My review of A Greek Love will follow at a later date. I received a copy at no charge. All thoughts are my own.
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About A Greek Love:
For readers of Isabel Allende, Gabriela Garcia, and Julia Alvarez, the story of a woman who must fight for her love and her child in a Cuba suffocated by oppression
A free spirit who spends time near the port of Havana, where her friend Osiris is known as the “Greek sailormen’s whore,” teenager Zé becomes pregnant after a brief love affair with a captain’s son her age. By the time she realizes her condition, the ship has left and the boy is gone. In her father’s Cuba, an unwed teenage mother is a source of scandal and shame and a threat to his ambitions in the Party.
He disowns her and brutally throws her out of her home. Led by her mother, she leaves the city for refuge in Matanzas, a university town rich in Afro-Cuban culture, where her mother’s sister, a music scholar, lives and where she will raise her child mentored by these three older women—aunt, mother, and Osiris.
Years later, Zé’s son, Petros, has become a world-class musician bridging Cuban and Greek traditions, while Zé has become a scholar herself. When a recording executive invites Petros to give concerts in Greece, Zé seeks permission from the authorities to leave the island and accompany him. Secretly—a secret they guard from the authorities and her father, now a Party stalwart—they both nourish the hope of somehow finding Petros’s father and Zé’s one great, lost love.
With echoes of the breakout novel that made Zoé Valdés an international literary star, A Greek Love is a tale of passion, endurance, and hope—and a woman’s tenacious love.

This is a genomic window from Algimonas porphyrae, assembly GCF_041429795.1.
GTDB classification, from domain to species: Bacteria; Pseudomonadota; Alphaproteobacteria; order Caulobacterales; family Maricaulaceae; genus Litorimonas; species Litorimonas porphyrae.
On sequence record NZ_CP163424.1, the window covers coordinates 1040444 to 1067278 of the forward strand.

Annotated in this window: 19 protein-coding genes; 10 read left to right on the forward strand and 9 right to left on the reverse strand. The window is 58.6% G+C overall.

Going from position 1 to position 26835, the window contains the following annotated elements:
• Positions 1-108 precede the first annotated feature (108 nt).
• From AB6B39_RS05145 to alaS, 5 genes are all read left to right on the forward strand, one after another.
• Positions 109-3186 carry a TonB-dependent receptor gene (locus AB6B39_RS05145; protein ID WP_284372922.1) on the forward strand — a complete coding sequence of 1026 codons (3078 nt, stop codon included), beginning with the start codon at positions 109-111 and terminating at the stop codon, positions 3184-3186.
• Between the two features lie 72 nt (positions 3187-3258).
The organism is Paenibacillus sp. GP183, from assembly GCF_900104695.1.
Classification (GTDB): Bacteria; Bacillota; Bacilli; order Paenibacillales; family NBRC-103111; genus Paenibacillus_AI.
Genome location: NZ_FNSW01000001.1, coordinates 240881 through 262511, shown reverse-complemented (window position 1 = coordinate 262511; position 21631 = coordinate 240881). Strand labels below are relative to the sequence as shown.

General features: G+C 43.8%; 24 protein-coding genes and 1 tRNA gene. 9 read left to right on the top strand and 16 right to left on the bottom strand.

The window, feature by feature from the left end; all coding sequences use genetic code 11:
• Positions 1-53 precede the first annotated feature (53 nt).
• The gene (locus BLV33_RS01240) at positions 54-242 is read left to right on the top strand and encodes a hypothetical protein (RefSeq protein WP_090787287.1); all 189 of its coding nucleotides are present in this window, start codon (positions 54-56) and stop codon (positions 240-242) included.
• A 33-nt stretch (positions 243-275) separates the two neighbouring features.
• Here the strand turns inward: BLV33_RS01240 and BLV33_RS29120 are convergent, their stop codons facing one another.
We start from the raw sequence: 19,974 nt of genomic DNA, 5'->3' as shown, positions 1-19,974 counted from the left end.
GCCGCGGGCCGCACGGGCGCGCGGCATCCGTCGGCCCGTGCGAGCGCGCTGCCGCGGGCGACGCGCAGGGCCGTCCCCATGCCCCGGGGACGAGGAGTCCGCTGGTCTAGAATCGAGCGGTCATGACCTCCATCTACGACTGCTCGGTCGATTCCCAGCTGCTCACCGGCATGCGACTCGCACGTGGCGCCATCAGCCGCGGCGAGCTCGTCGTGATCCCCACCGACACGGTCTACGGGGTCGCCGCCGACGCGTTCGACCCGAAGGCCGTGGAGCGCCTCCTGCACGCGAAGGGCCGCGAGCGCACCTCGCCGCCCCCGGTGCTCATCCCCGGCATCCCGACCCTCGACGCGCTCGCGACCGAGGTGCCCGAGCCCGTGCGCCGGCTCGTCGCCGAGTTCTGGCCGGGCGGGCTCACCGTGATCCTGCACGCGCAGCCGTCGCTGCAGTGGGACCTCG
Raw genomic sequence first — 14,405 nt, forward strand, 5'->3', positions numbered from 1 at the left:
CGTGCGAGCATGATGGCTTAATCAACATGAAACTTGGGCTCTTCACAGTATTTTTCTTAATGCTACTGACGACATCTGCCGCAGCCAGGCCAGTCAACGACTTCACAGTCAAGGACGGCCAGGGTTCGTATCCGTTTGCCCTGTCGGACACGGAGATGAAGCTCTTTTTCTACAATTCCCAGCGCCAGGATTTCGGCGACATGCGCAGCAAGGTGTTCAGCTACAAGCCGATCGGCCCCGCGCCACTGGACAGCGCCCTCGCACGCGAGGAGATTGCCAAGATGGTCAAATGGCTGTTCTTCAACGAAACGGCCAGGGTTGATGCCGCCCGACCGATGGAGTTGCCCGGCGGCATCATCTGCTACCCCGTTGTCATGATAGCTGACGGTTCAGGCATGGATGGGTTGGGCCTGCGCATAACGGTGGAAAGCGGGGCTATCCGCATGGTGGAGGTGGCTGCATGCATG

About the Author:
Zoé Valdés was born in Cuba in 1959 and worked with UNESCO and the Cuban Cultural Office in Paris between 1983 and 1988. In exile in France since 1995, she has been a screenwriter and assistant director of the magazine Ciné Cubano.
Her bestselling debut novel, Yocandra in the Paradise of Nada, brought her international acclaim—she was once dubbed “the Madonna of Cuban literature”—and she has written many more novels, including I Gave You All I Had and The Weeping Woman, both published by Arcade.
Winner of the Planeta Prize, Azorín Prize, and Premio de Novela Ciudad de Torrevieja, she received the Tres Llaves (Three Keys) to the city of Miami in 2001. She lives in Paris.
David Frye teaches anthropology and Latin American culture and society at the University of Michigan. As a professional translator he has published more than thirty books in translation, ranging from Heart of Tango (2010) by the Spanish novelist Elia Barceló and the sixteenth-century picaresque novel Lazarillo de Tormes (2015) to the poetry of Nancy Morejón. He resides in Ann Arbor.
“This spare, beautifully written novel encompasses the whole world and the enduring geography of love in all of its expressions. Zoé Valdés has given us a heroine whose fierce and loyal love of her family and families is inspiring and unforgettable. This novel is a journey and a mournful, joyous song “—Marita Golden, author of The Wide Circumference of Love
“[A Greek Love is] a deceptively simple book, like all things Cuban. Zoé Valdés is so good at shining a light on the pages that are not there by showing us the ones that are. Her Cuban characters are brave, but they are also, realistically, a product of a totalitarian regime where silence is survival. All of that is present in this short page-turner. As is, of course, in true Valdés fashion: love.”—Vanessa Garcia, author of White Light
“Unforgettable.”—Daniel Fernández, Nuevo Heraldo
“This novel lifts a song of hope.”—Le Soir
“Zé, as is often the case with Zoé Valdés’s characters, incarnates—along with a naturalness and spontaneity of spirit that are her strength as well as her weakness—a force of life that refuses to be contained, a call to freedom, a take on the world that evades constricting codes and other shackles.”—Le Matricule des Anges
“This beautifully-written novella packs so much into so few pages! I loved the peek into Cuban life, as well as all the lovely descriptive details the author included.”—Hello Little Home